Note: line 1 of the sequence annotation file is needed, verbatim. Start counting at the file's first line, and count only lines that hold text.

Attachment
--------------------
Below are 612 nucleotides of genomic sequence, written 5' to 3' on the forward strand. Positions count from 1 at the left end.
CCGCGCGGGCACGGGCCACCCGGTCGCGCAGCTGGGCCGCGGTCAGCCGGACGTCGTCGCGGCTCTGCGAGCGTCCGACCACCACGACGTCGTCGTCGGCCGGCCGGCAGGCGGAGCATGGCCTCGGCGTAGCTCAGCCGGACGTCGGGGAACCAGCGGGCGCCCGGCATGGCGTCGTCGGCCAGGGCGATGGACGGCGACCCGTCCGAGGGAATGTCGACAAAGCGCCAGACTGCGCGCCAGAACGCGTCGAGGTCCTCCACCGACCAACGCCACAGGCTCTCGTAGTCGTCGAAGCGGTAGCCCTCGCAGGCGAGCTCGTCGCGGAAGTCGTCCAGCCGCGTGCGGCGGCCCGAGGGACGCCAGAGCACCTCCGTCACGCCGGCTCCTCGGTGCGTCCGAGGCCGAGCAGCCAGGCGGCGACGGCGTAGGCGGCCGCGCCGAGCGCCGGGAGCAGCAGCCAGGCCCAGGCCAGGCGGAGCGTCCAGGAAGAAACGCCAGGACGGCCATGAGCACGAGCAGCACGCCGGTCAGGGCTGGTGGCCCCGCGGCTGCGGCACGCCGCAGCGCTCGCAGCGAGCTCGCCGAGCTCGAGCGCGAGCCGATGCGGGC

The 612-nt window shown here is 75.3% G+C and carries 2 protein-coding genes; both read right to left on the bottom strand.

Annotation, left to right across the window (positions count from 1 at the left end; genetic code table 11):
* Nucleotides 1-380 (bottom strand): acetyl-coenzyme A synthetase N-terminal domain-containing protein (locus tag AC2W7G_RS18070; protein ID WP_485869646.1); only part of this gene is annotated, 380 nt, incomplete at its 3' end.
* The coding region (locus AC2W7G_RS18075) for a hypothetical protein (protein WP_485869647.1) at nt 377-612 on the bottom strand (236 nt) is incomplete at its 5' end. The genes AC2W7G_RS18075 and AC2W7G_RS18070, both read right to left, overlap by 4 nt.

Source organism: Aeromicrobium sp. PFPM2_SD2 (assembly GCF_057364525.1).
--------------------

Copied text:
Below are 612 nucleotides of genomic sequence, written 5' to 3' on the forward strand. Positions count from 1 at the left end.